Inspiration Close By

The inspiration for the new PRMT1-selective screening technique came from research performed in the neighboring laboratory of co-author Benjamin F. Cravatt III, who chairs the Scripps Research Department of Chemical Physiology. As reported in 2010 in the journal Nature, Cravatt and his team screened tens of thousands of human and mouse proteins for the presence of hyper-reactive cysteine amino acids, which almost certainly mark functional sites on those proteins. PRMT1 was found to be one of the reactive-cysteine-containing proteins — and all but one other, comparatively rare PRMT enzyme was known to lack that cysteine.

“We took that discovery a step further, and we were able to find a probe that specifically would recognize that cysteine in PRMT1,” said Mowen, who was one of Cravatt’s collaborators on the 2010 study.

She and her colleagues first verified that the reactive cysteine in PRMT1 is in the active site of the enzyme. They then found a fluorescent probe that would bind to that cysteine. If a test compound acted as an inhibitor by fastening to PRMT1’s active site, it should interfere with the probe’s binding, and the probe’s fluorescence-based signal therefore should be lower. By contrast, if a test compound failed to bind to PRMT1’s active site, the probe should bind normally and its signal should remain elevated.

“We were able to verify, using available non-specific inhibitors of PRMT enzymes, that they did indeed bind to PRMT1 and prevent the probe from binding, and that was the proof-of-concept that enabled us to go ahead with a screen,” said Myles B. C. Dillon, a graduate student in Mowen’s lab who was lead author of the study.

Exploring Libraries of Potential

Dillon and Mowen turned to collaborator Scripps Research Professor Hugh Rosen, curator of a library of 16,000 chemical compounds known as the Maybridge Hitfinder Collection. By applying these compounds, one by one, along with the probe molecule, to solutions of PRMT1, the team was able to determine the compounds’ abilities to bind PRMT1’s active site and thus act as inhibitors. Importantly, the setup was simple enough to be adapted, with Rosen’s help, as an automated, “high-throughput” technique, capable of screening thousands of compounds.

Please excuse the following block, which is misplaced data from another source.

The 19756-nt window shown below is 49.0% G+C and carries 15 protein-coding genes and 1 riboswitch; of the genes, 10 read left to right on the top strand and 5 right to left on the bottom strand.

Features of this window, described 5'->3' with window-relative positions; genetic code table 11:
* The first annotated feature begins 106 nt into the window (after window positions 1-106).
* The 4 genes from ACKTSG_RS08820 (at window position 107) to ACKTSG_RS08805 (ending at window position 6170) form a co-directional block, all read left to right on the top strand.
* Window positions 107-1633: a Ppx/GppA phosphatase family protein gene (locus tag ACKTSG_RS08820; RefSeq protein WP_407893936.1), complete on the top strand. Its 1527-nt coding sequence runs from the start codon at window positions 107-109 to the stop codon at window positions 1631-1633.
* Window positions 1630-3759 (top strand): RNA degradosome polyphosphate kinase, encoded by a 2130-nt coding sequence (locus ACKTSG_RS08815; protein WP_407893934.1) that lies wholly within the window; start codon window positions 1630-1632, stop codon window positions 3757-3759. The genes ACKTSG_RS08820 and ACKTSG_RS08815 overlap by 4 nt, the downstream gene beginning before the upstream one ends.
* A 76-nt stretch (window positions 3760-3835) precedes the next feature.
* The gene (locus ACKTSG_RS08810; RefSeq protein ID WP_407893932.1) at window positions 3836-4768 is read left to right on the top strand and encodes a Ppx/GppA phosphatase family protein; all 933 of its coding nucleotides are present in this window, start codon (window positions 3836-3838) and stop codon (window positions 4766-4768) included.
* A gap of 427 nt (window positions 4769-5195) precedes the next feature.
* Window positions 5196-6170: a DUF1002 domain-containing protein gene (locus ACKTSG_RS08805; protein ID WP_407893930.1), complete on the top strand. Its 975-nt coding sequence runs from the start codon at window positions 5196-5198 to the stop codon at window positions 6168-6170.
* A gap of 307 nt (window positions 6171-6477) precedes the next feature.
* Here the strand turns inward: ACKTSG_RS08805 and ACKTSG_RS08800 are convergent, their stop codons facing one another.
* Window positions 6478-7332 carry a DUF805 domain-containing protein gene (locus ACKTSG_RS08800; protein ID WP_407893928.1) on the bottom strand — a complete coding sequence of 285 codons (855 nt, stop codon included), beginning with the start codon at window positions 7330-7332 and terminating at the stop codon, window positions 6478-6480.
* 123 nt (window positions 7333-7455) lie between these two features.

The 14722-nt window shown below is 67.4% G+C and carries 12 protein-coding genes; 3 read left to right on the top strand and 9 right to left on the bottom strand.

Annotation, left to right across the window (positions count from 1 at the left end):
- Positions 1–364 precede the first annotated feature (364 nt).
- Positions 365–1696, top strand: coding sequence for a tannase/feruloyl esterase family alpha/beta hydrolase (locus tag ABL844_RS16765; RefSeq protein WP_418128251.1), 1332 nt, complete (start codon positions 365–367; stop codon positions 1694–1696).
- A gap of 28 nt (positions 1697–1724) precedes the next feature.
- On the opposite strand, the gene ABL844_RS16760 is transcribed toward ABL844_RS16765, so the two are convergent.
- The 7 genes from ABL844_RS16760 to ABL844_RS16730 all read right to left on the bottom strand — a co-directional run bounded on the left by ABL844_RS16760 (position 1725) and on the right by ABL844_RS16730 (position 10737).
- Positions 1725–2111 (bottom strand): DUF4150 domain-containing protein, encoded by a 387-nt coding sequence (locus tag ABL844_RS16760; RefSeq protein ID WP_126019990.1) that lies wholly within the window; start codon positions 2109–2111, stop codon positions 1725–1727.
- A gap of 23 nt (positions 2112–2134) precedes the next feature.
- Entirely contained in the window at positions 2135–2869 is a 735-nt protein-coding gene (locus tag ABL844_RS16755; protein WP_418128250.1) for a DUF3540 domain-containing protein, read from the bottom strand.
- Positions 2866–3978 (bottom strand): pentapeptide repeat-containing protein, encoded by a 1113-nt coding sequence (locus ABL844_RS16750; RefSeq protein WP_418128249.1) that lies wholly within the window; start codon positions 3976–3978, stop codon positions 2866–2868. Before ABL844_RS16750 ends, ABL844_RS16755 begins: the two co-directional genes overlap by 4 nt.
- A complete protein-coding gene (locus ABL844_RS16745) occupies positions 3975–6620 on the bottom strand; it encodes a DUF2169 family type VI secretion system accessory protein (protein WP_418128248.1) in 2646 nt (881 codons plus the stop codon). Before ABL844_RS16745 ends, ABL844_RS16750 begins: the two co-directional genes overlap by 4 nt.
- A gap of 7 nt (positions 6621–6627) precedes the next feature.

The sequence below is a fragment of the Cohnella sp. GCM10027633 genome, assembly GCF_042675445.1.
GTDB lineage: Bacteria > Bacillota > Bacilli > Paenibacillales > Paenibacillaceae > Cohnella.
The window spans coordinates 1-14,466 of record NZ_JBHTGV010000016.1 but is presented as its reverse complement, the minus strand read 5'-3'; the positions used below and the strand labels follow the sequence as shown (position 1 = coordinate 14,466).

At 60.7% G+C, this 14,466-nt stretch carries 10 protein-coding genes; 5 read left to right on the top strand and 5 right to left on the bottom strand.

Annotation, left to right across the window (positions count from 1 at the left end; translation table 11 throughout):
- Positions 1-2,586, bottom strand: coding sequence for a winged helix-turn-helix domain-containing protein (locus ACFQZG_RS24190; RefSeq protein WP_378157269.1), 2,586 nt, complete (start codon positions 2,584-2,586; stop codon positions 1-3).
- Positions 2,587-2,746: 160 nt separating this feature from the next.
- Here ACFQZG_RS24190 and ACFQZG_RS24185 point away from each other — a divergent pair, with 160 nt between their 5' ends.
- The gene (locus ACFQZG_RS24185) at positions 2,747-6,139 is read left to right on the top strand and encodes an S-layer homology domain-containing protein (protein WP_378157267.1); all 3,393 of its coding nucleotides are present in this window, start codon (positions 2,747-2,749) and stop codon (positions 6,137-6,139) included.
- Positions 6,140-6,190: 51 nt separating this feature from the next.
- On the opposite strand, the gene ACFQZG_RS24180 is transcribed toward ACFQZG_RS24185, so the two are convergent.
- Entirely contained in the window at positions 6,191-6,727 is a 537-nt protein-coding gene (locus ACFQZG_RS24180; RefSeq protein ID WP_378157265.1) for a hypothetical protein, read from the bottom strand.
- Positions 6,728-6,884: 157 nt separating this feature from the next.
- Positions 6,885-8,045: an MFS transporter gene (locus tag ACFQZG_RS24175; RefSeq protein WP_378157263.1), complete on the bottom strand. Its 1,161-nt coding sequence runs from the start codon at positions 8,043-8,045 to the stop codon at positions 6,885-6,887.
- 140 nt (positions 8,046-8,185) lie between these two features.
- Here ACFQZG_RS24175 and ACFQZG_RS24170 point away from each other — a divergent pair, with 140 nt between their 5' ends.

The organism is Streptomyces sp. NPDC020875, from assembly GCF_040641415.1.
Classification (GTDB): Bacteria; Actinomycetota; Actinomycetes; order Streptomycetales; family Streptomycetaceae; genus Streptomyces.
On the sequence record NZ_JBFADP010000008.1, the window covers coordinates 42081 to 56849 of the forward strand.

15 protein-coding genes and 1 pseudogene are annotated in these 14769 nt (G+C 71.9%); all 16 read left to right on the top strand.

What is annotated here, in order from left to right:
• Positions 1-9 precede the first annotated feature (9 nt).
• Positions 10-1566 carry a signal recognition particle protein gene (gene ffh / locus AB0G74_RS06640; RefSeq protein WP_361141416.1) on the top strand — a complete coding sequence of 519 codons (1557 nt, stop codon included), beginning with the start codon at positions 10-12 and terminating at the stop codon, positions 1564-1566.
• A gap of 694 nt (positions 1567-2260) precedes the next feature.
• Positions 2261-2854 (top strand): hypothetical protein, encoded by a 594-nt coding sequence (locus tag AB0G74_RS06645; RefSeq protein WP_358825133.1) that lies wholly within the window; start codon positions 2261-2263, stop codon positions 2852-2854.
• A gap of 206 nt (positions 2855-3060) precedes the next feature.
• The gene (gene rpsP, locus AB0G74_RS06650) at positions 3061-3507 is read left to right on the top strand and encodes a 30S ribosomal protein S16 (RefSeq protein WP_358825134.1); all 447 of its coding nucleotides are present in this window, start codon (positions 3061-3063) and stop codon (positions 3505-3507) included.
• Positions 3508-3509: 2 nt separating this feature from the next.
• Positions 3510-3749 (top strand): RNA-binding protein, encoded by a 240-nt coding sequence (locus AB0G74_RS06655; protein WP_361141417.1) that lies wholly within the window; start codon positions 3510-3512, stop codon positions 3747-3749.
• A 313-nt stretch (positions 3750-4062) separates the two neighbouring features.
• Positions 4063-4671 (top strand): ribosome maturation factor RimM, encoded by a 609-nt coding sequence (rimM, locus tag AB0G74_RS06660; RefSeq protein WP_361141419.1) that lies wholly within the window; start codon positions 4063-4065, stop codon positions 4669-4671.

In this way, the scientists were able to sift through the compound library to find two candidate PRMT1-selective inhibitors. “They have good efficacy and specificity, and we might be able to modify them to make them even better,” said Dillon.

Mowen, Dillon, and their colleagues now have a National Institutes of Health (NIH) grant to use their screening technique with a 300,000-compound NIH library, also curated at Scripps Research. “Once we get the results from this larger screen, we’ll consider our best inhibitor compounds and decide which ones to start optimizing,” said Dillon.

To Mowen, the success of the project owes much to the collaborative spirit at Scripps Research. “Many labs here are developing cutting-edge technologies that empower other labs’ work, and certainly we were able to benefit from that,” she said. “It’s a very supportive, synergistic environment.”

Journal reference: Myles B. C. Dillon, Daniel A. Bachovchin, Steven J. Brown, M. G. Finn, Hugh Rosen, Benjamin F. Cravatt, Kerri A. Mowen. Novel Inhibitors for PRMT1 Discovered by High-Throughput Screening Using Activity-Based Fluorescence PolarizationACS Chemical Biology, 2012; : 120420132930009 DOI: 10.1021/cb300024c


Read Full Post »